If you happen to catch a northern pike during the derby, be sure and follow the guidelines above and get the fish to the DFG as soon as possible. Finally, please do not forget the CalTIP number, 1-888-DFG-CalTIP.
Boca – (38,216 ac. ft.) Boca has been fishing fair to good. Most anglers fishing from shore near the inlet are having some success. The area near the dam is also fishing well. Most anglers use nightcrawlers or Powerba it. Boaters are having some success. Most were using a combination offlashers and a nightcrawler or minnow imitating lure. Kokanee fishing has been good. Flyfishermen near the inlet are having fair to good action using a variety of nymphs, streamers, and emergers.
Donner – (Boat Ramp appears to be nearing completion.)
Fishing has been fair to good. Most anglers fishing for rainbows on the west-end and near the launch ramp have had some success. Nightcrawlers and Powerbait seem to be the main bait.
Trollers using minnow imitating lures have had fair to good success.
Lake Tahoe – (Elevation 6228.66) Fishing has been good for mackinaw. Most fish typically are in the five to seven pound range. A guide is highly recommended fyou are fishing for mackinaw for the first time. Toplining and shore fishing is improving. Remember tributaries to Tahoe are closed to all fishing until July 1 and closes again on September 30. No fishing is also allowed within 300 ft. of these tributaries.
Martis Lake – (Martis is restricted to artificial lures with barbless hooks. Zero fish may bagged or possessed) Fishing is fair, but improving. Most use nymphs such as the Hares Ear, Pheasant Tail, Damselfly imitations or the A.P. Streamers that imitate small fish, and woolly buggers are also good choices. For surface activity, patterns such as the Quiqley Cripple, Martis Midge, Parachute Adams, and Gr~fith ‘~s~ Gnat are good choices.
Lots of midge activity on calm days and in the evening. Try ant patterns on windy days. Midge pupa patterns are working, but the fishing can be tough.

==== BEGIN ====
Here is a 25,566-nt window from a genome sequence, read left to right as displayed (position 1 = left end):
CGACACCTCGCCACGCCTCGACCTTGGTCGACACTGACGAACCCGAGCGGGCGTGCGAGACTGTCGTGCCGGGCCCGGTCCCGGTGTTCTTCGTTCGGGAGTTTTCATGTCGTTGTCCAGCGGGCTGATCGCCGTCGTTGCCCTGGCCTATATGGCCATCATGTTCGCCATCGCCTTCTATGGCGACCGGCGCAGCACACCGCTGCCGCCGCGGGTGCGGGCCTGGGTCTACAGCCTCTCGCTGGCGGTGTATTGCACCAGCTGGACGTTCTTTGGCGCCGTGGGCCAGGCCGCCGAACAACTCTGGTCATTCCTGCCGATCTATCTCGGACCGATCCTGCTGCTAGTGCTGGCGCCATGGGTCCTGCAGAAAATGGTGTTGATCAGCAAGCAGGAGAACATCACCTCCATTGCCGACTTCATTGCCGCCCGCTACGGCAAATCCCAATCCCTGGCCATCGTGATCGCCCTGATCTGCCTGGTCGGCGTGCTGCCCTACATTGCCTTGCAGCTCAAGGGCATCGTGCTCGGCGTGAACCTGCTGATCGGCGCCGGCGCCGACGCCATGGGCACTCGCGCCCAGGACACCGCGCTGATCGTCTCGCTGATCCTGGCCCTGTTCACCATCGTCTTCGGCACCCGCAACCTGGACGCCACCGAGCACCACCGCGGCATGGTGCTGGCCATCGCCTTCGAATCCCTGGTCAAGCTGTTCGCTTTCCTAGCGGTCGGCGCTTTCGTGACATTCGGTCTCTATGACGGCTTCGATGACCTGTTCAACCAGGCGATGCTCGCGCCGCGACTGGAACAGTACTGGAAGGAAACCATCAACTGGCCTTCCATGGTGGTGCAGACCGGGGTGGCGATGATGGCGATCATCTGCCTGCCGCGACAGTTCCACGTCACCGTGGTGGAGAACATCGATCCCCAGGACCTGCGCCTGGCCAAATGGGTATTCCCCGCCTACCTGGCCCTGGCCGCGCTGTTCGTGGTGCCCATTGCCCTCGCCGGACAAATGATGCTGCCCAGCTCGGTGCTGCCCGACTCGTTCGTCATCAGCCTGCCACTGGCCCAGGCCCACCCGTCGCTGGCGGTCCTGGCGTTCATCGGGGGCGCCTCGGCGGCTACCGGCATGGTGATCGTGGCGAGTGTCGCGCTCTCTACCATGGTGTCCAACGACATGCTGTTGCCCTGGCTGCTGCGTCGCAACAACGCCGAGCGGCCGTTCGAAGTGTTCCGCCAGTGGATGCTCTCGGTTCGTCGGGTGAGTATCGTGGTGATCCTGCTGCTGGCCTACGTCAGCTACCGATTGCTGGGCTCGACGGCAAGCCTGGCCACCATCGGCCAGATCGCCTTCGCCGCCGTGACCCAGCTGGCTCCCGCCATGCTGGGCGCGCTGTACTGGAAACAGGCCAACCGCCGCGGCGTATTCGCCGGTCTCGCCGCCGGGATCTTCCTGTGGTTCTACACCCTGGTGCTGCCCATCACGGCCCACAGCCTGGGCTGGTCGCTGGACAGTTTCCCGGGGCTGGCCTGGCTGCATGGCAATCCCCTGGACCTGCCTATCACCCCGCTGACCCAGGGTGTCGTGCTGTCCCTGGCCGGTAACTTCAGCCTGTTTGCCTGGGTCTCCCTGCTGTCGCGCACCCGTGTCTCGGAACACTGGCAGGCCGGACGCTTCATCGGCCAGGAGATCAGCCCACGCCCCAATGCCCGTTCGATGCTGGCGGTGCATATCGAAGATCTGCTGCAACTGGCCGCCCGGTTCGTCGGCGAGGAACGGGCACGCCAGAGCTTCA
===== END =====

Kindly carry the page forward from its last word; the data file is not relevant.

Little Truckee River – Fishing has been fair. This should improve with recent plants along Highway 89. Fishing has been fair to good near the inlet area of the Little Truckee into Boca reservoir. Flyfishermen fishing this stretch between Stampede and Boca concentrate on nymphs and streamers, but there has been some fair dry fly action at times.
Prosser – (24,257 ac. ft.) Fishing has been fishing fair to good.
Fishing here is mostly with nightcrawlers or Powerbait.
Flyfishermen near the inlets have taken a few fish mostly on
nymphs and streamers.
Stampede – (220,070 ac.ft.) Stampede is fair to good. Most shore anglers are still catching fish. Most use the typical baits, nightcrawlers or Powerba it. Topliners have fair to good success for kokanee salmon. Most used a flasher of some sort and a kokanee bug or wedding ring with a piece of white corn.
Truckee River – The release has been reduced to 598 cubic feet per second from the dam at Tahoe City. The bulk of the run-off appears to be over. The river appears to be in better shape to fish. The river has slowed down a bit to 1040 cubic feet per second in the Truckee area. Fishing has been fair but improving. Try nymphs and streamers near the edges and near obstructions when conditions permit.
Other Waters – Davis and Frenchman lakes fished fair to good this past week. Reports indicate that fishing has been very good.
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The Truckee girls’ soccer team remains undefeated, picking up a 5-0 win at home Saturday against Churchill County.